Capping Off a Glass Jar: A Manual on How To

(Written while listening to this.  Please, for the full experience, listen to this ("Bittersweet" by Archis) while reading

Boy spoke to her.  He opened his chest and showed her his heart.  His heart was a glass jar filled 3/8 full of red liquid.  This is my heart, he said.  She looked. She nodded.  Her body groaned like tired metal when she opened her chest.  This is mine, she said.  Her heart was also made of glass.  The red liquid was filled to the top.  He nodded, wow. 

She closed her chest and clasped her hands together in front of her heart as if she were about to pray.  Her fingers were interlaced with each other.  The way she stood, Boy could tell she was timid about her heart.  Boy reached out, and Girl flinched.  He asked, Do you trust me?  Girl nodded, Yes. But I don’t know why.  He moved slow. He unhooked her fingers from her own fingers and took her right hand away from her left.  Boy interlaced his fingers with hers.  Boy held Girl’s hand.

Boy spoke with Girl.  Girl laughed with Boy.  They whispered together and made up stories and revealed secrets.  They experienced a strange phenomena that many men and women have come to know as “Falling in Love.”

One day, Boy was on his back on a picnic blanket.  The smell of grass filled the summer air.  Bread and wine decorated the red plaid picnic cloth. Girl sat up next to him.  She looked down into his eyes.  They were carefree, loving, and revealed hints of something lasting.  Something unbreakable.  Girl opened his chest.  She looked at his 3/8 full heart.  She reached over and twisted off the lid that was tightened closed on the face of his jar.  What are you doing? He asked.  She shushed him.  She opened her chest revealing a full glass heart.  She unscrewed her heart and leaned over him slightly so that her heart was directly above his.  The blood of her heart poured from her glass heart into his.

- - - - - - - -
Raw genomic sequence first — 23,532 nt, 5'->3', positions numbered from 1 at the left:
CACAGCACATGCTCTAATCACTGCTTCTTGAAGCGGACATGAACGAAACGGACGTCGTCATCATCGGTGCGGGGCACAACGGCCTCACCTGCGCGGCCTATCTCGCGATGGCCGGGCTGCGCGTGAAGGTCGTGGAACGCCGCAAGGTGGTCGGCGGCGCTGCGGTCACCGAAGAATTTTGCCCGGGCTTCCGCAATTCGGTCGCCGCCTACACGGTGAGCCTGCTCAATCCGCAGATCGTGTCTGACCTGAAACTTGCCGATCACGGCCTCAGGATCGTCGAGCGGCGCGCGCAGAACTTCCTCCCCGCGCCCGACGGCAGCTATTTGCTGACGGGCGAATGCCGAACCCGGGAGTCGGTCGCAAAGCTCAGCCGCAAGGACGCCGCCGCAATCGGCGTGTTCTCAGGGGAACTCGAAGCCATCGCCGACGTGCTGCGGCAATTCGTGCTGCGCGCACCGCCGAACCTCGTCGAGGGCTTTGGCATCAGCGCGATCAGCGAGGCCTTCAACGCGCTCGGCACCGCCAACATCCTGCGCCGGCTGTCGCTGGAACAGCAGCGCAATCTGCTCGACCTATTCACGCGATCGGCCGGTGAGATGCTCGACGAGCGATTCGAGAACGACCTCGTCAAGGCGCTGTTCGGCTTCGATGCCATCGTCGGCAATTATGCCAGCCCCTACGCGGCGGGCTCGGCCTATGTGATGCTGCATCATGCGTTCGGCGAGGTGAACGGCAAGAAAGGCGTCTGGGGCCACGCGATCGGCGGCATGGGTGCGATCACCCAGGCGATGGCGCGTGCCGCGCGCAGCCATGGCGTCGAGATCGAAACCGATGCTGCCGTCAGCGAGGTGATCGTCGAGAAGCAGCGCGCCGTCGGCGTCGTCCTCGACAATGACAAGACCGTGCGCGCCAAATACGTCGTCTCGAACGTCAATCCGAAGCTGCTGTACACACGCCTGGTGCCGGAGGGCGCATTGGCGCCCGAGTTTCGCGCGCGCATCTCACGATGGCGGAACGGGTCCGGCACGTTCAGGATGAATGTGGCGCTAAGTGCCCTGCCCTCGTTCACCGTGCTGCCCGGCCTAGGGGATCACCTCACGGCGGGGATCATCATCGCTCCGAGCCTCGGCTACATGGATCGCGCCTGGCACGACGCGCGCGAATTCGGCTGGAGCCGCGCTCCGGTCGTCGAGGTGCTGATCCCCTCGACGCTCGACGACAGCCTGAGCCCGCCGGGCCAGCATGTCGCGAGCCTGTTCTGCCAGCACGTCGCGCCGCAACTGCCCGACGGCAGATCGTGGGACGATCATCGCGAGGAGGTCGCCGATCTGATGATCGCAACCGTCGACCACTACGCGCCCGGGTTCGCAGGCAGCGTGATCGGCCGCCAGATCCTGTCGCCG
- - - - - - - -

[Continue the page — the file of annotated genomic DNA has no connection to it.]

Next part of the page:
Boy was startled.  What are you doing! He cried.  You need your blood!  She smiled.  Don’t worry, she said.  I have a special heart.  I can never run out of blood.  What? Really? Boy asked.  Yes, Girl said.  My heart will always be full.  She smiled and told him once more: Don’t worry about me.

Boy nodded and closed his eyes.  His chest felt warmer.  He felt more capable of love than he had thought was possible.  He felt like how he had felt when he was a kid, when his heart was full and seemingly impossible to empty—he remembered the days when he loved without caution and in generous amounts.  He remembered the kind of love that people gave without the worrying that came along with it.  Tears streamed from the sides of his eyes onto the picnic blanket.  It was a beautiful day.  The sky was bright and blue.  

Girl, he said, I love you.

But Girl did not answer.  Boy sat up quickly.  Girl was slumped over.  Boy lifted her by the shoulders.  Her head hung limp. The door to her chest was hanging open, and her glass heart was empty.  He looked at the ground.  The picnic blanket was no longer patterned with red and white plaid; it was only red.  There was blood on him. On his fingers.  On his hair.  And of course in his jar.  He quickly screwed the top of his heart up tight to keep from spilling anymore of their blood.  Then he searched in the pool of blood, and found the cap to Girl's heart.  He screwed it tight over her empty jar hoping that he had saved at least a few drops.

Boy’s chest burned.  Why did you do this? He asked.  But sometimes boys don’t get to have all of their questions answered.  Sometimes all you can do is make sure the cap to your heart is secure.

 

The Golden Ticket

"We Are The Tide" by Blind Pilot